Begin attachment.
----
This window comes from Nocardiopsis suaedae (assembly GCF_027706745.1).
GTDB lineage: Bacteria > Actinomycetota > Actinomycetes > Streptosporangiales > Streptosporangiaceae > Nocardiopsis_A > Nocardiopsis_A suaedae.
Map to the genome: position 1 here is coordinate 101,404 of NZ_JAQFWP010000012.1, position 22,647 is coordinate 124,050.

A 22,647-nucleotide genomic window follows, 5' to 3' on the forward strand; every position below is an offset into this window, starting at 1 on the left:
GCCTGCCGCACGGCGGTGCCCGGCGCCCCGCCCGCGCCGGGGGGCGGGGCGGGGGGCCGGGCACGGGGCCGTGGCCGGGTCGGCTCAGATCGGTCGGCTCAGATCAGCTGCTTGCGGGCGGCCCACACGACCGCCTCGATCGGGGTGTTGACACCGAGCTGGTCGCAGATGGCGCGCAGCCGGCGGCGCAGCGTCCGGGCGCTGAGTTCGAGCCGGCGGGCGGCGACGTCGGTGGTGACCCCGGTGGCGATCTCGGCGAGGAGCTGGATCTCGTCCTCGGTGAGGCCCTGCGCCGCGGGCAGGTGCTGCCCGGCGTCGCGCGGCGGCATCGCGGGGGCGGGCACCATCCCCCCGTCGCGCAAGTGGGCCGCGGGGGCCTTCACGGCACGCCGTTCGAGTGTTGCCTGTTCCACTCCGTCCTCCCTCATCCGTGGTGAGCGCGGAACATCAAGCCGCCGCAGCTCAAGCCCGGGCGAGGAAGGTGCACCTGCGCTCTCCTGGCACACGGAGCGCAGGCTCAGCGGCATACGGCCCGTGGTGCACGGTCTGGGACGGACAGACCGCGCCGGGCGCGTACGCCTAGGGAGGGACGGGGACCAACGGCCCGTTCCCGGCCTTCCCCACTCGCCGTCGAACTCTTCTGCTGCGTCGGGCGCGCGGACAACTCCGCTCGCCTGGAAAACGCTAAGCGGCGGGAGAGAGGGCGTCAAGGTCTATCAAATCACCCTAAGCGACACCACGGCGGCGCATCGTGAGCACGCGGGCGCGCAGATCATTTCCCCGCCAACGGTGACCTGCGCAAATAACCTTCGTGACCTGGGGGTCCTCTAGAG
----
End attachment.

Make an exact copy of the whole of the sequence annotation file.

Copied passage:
This window comes from Nocardiopsis suaedae (assembly GCF_027706745.1).
GTDB lineage: Bacteria > Actinomycetota > Actinomycetes > Streptosporangiales > Streptosporangiaceae > Nocardiopsis_A > Nocardiopsis_A suaedae.
Map to the genome: position 1 here is coordinate 101,404 of NZ_JAQFWP010000012.1, position 22,647 is coordinate 124,050.

A 22,647-nucleotide genomic window follows, 5' to 3' on the forward strand; every position below is an offset into this window, starting at 1 on the left:
GCCTGCCGCACGGCGGTGCCCGGCGCCCCGCCCGCGCCGGGGGGCGGGGCGGGGGGCCGGGCACGGGGCCGTGGCCGGGTCGGCTCAGATCGGTCGGCTCAGATCAGCTGCTTGCGGGCGGCCCACACGACCGCCTCGATCGGGGTGTTGACACCGAGCTGGTCGCAGATGGCGCGCAGCCGGCGGCGCAGCGTCCGGGCGCTGAGTTCGAGCCGGCGGGCGGCGACGTCGGTGGTGACCCCGGTGGCGATCTCGGCGAGGAGCTGGATCTCGTCCTCGGTGAGGCCCTGCGCCGCGGGCAGGTGCTGCCCGGCGTCGCGCGGCGGCATCGCGGGGGCGGGCACCATCCCCCCGTCGCGCAAGTGGGCCGCGGGGGCCTTCACGGCACGCCGTTCGAGTGTTGCCTGTTCCACTCCGTCCTCCCTCATCCGTGGTGAGCGCGGAACATCAAGCCGCCGCAGCTCAAGCCCGGGCGAGGAAGGTGCACCTGCGCTCTCCTGGCACACGGAGCGCAGGCTCAGCGGCATACGGCCCGTGGTGCACGGTCTGGGACGGACAGACCGCGCCGGGCGCGTACGCCTAGGGAGGGACGGGGACCAACGGCCCGTTCCCGGCCTTCCCCACTCGCCGTCGAACTCTTCTGCTGCGTCGGGCGCGCGGACAACTCCGCTCGCCTGGAAAACGCTAAGCGGCGGGAGAGAGGGCGTCAAGGTCTATCAAATCACCCTAAGCGACACCACGGCGGCGCATCGTGAGCACGCGGGCGCGCAGATCATTTCCCCGCCAACGGTGACCTGCGCAAATAACCTTCGTGACCTGGGGGTCCTCTAGAG